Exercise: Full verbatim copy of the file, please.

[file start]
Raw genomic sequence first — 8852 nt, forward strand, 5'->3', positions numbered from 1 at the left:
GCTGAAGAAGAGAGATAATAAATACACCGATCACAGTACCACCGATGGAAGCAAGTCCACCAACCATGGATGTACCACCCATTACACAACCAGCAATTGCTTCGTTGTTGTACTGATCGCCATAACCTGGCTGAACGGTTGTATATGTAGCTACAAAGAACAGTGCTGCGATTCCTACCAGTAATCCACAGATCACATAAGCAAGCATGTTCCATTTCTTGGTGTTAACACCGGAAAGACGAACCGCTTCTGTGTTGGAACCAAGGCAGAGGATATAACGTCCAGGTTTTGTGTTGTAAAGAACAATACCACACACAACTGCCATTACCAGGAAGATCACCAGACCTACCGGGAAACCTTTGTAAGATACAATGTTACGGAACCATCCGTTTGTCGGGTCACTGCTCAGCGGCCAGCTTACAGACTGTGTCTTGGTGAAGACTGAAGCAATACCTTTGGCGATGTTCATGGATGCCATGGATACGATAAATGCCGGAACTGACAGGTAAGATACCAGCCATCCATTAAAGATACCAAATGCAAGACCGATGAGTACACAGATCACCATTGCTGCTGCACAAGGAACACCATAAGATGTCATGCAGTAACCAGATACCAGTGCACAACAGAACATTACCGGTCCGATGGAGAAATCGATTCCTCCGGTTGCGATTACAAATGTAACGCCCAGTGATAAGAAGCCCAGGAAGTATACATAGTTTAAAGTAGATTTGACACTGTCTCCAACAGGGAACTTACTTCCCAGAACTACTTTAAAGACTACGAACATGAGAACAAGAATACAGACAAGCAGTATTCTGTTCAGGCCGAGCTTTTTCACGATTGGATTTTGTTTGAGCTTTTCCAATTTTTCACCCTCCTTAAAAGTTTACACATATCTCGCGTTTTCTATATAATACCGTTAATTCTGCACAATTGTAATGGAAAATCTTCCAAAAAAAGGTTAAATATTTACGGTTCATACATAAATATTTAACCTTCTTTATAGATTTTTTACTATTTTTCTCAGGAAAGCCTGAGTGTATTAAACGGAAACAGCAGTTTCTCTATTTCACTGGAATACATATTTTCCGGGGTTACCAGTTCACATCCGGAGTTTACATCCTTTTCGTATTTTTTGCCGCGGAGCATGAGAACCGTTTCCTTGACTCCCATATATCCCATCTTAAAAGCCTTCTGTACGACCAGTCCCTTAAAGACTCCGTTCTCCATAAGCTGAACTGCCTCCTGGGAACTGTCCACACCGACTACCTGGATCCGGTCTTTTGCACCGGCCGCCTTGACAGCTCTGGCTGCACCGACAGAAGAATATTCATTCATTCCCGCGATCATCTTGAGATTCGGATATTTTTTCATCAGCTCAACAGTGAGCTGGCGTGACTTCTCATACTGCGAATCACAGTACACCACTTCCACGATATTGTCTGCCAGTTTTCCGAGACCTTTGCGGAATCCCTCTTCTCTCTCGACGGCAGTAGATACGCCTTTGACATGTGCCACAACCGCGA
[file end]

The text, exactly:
Raw genomic sequence first — 8852 nt, forward strand, 5'->3', positions numbered from 1 at the left:
GCTGAAGAAGAGAGATAATAAATACACCGATCACAGTACCACCGATGGAAGCAAGTCCACCAACCATGGATGTACCACCCATTACACAACCAGCAATTGCTTCGTTGTTGTACTGATCGCCATAACCTGGCTGAACGGTTGTATATGTAGCTACAAAGAACAGTGCTGCGATTCCTACCAGTAATCCACAGATCACATAAGCAAGCATGTTCCATTTCTTGGTGTTAACACCGGAAAGACGAACCGCTTCTGTGTTGGAACCAAGGCAGAGGATATAACGTCCAGGTTTTGTGTTGTAAAGAACAATACCACACACAACTGCCATTACCAGGAAGATCACCAGACCTACCGGGAAACCTTTGTAAGATACAATGTTACGGAACCATCCGTTTGTCGGGTCACTGCTCAGCGGCCAGCTTACAGACTGTGTCTTGGTGAAGACTGAAGCAATACCTTTGGCGATGTTCATGGATGCCATGGATACGATAAATGCCGGAACTGACAGGTAAGATACCAGCCATCCATTAAAGATACCAAATGCAAGACCGATGAGTACACAGATCACCATTGCTGCTGCACAAGGAACACCATAAGATGTCATGCAGTAACCAGATACCAGTGCACAACAGAACATTACCGGTCCGATGGAGAAATCGATTCCTCCGGTTGCGATTACAAATGTAACGCCCAGTGATAAGAAGCCCAGGAAGTATACATAGTTTAAAGTAGATTTGACACTGTCTCCAACAGGGAACTTACTTCCCAGAACTACTTTAAAGACTACGAACATGAGAACAAGAATACAGACAAGCAGTATTCTGTTCAGGCCGAGCTTTTTCACGATTGGATTTTGTTTGAGCTTTTCCAATTTTTCACCCTCCTTAAAAGTTTACACATATCTCGCGTTTTCTATATAATACCGTTAATTCTGCACAATTGTAATGGAAAATCTTCCAAAAAAAGGTTAAATATTTACGGTTCATACATAAATATTTAACCTTCTTTATAGATTTTTTACTATTTTTCTCAGGAAAGCCTGAGTGTATTAAACGGAAACAGCAGTTTCTCTATTTCACTGGAATACATATTTTCCGGGGTTACCAGTTCACATCCGGAGTTTACATCCTTTTCGTATTTTTTGCCGCGGAGCATGAGAACCGTTTCCTTGACTCCCATATATCCCATCTTAAAAGCCTTCTGTACGACCAGTCCCTTAAAGACTCCGTTCTCCATAAGCTGAACTGCCTCCTGGGAACTGTCCACACCGACTACCTGGATCCGGTCTTTTGCACCGGCCGCCTTGACAGCTCTGGCTGCACCGACAGAAGAATATTCATTCATTCCCGCGATCATCTTGAGATTCGGATATTTTTTCATCAGCTCAACAGTGAGCTGGCGTGACTTCTCATACTGCGAATCACAGTACACCACTTCCACGATATTGTCTGCCAGTTTTCCGAGACCTTTGCGGAATCCCTCTTCTCTCTCGACGGCAGTAGATACGCCTTTGACATGTGCCACAACCGCGA